Suspecttestifies in toddler’s death

Published on Thu, Oct 20, 2005 by ara Nelson

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Suspect testifies in toddler’s death

By Tara Nelson

Jason D. Bunger, a resident of Ferndale who is being tried on charges of manslaughter in the death of Zakory Commissaris, a 20-month old Blaine infant who died last February, testified for more than four hours in Whatcom County Superior Court last week.

Whatcom County prosecutors charged Bunger, 30, with manslaughter in the first degree, which carries a maximum prison sentence of life to 20 years with fines as much as $50,000. Prosecutors suspect Bunger, who has two children of his own, ages eight and 11, may have contributed to the injuries that ultimately led to the boy’s death on February 6.

On Tuesday, a soft-spoken Bunger appeared in a blue suit jacket and a white dress shirt and said he never hit Zakory, often choking up during his accounts of his last moments with the boy.

“I never hurt Zakory,” he said. “He was my good buddy.”
On February 4 Bunger dropped off an unconscious Zakory at St. Josephs Hospital in Bellingham with marks and bruises on his body and two major blunt impact injuries on his head. Medical personnel there were able to revive the boy and Zakory was airlifted to Harborview Medical Center in Seattle where he died on February 6 as a result of brain swelling.

According to court records, Zakory had been with Bunger for almost a week prior to the incident while Zakory’s parents had been absent. Bunger said this was a regular occurrence as the boy’s parents, Mike Commissaris and Danni Seymour frequently dropped Zakory off with him, often failing to return at the designated time. Once, when the boy’s parents asked Bunger to watch Zakory for a day, he said they did not return for a week, Bunger said according to a statement.

An autopsy conducted by the King County medical examiner reported that Zakory had more than 35 injuries to his body. Those included eight marks on his face, numerous marks on his belly and chest, an adult-sized human bite mark on his right arm, and two blunt impacts to different areas of his skull.

During an initial interview with investigators, Bunger said he had no explanation for the injuries on Zakory’s body or the bite mark on his arm and his only explanation for the head injuries was that Bunger thought Zakory fell off the top bunk bed on February 3, while he was taking a shower.

Following the incident, Bunger said he called the Poison Control Center where, he claimed a supervisor told him to, “just let the boy sleep.”

Indeed, court records indicate the Poison Control Center had received a call from a “Jason” who said his son had fallen off a bunk bed and was worried he had a possible concussion. Supervisors there, however, said they would never give advice to let a child sleep and their advice would have been to call 911, according to court records.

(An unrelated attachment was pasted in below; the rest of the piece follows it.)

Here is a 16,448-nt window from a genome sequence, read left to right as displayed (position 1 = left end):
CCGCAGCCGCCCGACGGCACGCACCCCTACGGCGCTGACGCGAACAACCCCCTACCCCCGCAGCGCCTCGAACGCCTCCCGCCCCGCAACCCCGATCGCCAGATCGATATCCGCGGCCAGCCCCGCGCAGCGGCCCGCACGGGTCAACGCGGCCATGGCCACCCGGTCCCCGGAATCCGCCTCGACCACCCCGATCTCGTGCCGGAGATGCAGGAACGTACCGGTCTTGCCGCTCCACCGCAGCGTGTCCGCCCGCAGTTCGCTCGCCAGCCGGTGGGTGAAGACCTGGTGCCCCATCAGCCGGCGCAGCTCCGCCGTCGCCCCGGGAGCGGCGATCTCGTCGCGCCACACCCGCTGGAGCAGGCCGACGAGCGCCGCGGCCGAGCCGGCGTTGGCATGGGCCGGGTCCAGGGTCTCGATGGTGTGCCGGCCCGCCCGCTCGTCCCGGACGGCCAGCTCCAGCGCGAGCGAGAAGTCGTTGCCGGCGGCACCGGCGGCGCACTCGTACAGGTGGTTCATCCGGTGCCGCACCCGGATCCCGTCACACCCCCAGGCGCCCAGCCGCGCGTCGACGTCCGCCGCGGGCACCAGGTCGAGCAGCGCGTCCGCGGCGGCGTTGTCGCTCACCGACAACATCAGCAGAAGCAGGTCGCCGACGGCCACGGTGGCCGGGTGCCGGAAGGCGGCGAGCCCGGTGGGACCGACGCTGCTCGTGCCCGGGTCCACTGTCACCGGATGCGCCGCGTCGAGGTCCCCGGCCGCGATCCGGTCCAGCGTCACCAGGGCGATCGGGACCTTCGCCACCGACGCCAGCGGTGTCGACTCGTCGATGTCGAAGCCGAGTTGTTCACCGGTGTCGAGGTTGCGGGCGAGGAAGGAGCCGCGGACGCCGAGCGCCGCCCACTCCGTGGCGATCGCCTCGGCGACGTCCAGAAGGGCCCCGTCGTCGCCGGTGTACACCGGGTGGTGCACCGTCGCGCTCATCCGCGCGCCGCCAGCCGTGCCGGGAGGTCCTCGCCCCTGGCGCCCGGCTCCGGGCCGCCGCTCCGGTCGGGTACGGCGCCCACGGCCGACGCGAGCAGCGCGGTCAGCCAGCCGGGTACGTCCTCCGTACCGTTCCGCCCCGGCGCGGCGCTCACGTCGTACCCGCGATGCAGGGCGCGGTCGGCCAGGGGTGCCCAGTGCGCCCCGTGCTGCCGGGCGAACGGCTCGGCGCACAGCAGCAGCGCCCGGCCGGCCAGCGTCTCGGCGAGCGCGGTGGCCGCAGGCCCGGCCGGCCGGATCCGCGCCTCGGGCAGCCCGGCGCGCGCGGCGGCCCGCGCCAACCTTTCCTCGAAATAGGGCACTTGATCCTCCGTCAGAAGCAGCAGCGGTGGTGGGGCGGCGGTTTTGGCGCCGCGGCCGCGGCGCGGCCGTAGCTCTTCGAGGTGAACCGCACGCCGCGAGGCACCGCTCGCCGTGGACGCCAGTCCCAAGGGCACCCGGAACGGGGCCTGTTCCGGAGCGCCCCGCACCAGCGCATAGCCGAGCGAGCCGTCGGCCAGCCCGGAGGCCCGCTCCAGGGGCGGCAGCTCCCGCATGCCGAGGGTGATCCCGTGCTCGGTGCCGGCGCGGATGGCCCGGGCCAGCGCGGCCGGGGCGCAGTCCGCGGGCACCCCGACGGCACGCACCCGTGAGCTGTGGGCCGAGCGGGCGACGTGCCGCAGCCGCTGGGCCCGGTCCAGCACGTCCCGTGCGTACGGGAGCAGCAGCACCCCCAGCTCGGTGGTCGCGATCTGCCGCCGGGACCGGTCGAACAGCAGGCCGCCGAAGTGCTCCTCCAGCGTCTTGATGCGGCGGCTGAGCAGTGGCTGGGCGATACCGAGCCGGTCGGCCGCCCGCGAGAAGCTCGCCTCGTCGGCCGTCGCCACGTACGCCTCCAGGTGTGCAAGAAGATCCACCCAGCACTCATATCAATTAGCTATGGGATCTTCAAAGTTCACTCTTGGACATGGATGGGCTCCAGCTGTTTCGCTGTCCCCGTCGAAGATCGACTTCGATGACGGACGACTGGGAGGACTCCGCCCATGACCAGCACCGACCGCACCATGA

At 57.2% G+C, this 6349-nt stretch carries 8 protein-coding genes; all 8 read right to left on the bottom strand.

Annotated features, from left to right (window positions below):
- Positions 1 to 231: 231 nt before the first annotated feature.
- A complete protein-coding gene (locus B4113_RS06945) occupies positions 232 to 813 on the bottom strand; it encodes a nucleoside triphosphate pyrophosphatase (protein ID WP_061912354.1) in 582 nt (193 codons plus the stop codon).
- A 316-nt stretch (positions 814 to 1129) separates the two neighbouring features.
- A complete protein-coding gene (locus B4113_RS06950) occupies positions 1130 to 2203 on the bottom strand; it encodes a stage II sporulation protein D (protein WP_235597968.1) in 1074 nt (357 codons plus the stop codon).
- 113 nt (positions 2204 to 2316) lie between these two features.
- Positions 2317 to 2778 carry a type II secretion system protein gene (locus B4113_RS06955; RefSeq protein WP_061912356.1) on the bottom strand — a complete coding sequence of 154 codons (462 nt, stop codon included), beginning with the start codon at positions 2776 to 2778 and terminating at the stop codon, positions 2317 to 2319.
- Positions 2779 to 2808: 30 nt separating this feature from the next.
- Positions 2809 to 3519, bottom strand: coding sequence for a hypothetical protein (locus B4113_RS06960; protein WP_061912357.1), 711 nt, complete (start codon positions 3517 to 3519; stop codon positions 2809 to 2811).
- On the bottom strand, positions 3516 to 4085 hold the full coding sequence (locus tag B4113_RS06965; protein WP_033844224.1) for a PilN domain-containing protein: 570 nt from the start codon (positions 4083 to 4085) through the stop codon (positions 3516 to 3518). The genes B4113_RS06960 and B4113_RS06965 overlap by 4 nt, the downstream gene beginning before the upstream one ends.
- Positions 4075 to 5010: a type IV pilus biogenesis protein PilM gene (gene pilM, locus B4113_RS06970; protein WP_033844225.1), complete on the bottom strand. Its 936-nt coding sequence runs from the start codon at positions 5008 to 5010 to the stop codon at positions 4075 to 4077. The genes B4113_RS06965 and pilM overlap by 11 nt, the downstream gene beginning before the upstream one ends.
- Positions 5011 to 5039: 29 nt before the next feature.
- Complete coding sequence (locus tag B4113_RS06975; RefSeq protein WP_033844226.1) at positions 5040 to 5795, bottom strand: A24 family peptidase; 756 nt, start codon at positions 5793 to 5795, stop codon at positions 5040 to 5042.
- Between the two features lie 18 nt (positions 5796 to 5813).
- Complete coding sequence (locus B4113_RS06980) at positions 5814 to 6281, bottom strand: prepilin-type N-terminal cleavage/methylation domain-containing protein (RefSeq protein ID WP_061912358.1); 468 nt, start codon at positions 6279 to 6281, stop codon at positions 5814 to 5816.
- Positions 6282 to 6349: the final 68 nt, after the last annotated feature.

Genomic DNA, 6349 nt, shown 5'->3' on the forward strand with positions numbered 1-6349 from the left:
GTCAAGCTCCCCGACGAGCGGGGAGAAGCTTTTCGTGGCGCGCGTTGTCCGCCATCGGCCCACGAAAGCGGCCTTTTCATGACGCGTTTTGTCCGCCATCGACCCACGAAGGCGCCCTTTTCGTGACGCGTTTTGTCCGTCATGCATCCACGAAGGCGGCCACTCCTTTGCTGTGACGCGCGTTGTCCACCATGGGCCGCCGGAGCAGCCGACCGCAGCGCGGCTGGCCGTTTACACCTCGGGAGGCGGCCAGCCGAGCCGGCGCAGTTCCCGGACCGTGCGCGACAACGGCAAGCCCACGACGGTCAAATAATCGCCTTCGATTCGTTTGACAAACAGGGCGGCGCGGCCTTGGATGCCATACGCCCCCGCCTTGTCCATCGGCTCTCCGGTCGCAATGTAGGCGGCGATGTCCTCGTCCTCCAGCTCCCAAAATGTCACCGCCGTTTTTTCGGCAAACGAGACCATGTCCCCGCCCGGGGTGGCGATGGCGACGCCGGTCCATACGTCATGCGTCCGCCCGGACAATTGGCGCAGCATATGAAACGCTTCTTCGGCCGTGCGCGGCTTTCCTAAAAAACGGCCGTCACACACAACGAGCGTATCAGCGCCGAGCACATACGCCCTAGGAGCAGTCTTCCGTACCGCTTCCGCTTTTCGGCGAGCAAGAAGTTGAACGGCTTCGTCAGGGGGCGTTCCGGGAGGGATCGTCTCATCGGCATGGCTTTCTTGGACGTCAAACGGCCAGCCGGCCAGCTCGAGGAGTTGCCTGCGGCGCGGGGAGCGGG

Bunger also said that, prior to the bunk bed incident, the boy had eaten his own feces, for which Bunger said he had to straddle him on the floor to remove the feces from his mouth with a spoon and his fingers. At one point, Bunger said Zakory became so difficult to manage, he was forced to hold the boy’s arm in his mouth so he could use both hands to remove the feces from his mouth.

On the morning of February 4, Bunger returned from one of a series of methadone treatments and could not wake Zakory. At approximately 8 a.m., he wrapped the boy in a blanket, put him in the back seat of his car, and left to obtain some heroin because he was “stressed out,” according to court records.

Later that day, he drove around looking for Zakory’s parents but dropped the boy off at the hospital after he could not locate them.

Bunger was formerly prescribed oxycontin for work-related back injuries and was undergoing regular treatment for addiction in Skagit County. Last week, Bunger’s girlfriend of 15 years said during the trial that he had started using heroin to relieve his back pain and the discomforts of oxycontin withdrawals.

On Tuesday, Bunger’s attorney, Michael J. Tario, asked Whatcom County Superior Court judge Ira Uhrig permission to examine evidence supporting abusive behavior towards the boy by Commissaris, the boy’s father.

Bunger, a long-time associate of Commissaris, said Tuesday that, on several occasions, Commissaris had become physically abusive toward both Seymour and Zakory.

One incident in particular, he recalled, involved him throwing Zakory across the deck of his boat while he and Seymour were fighting.
Bunger claims that he often babysat Zakory out of concern for his welfare but did not call Child Protective Services because he was concerned for his own safety.

“I was scared of Mike and what he might do,” Bunger said during the trial. “Not only for myself but I also have a family to raise. He had a violent reputation for snapping on people, and beating them up.”

Bunger also said that Commissaris had threatened himearlier that year by putting a gun in his mouth, and saying he would kill him if he caused him any problems, something that Commissaris, himself, admitted during an interview with Bunger’s attorney.

“We believe in this case that evidence of other wrong doings may be admissible,” said Bunger’s attorney. “If someone had stuck a gun in your mouth, I believe the jury needs to know that.”

Judge Uhrig said he would allow the introduction of such evidence.
“It is appropriate for these witnesses to testify as to the basis of (Bunger’s) fear,” he said. “This incident will be subject to full cross examination.”

Prosecutors say the trial could last until the end of the week.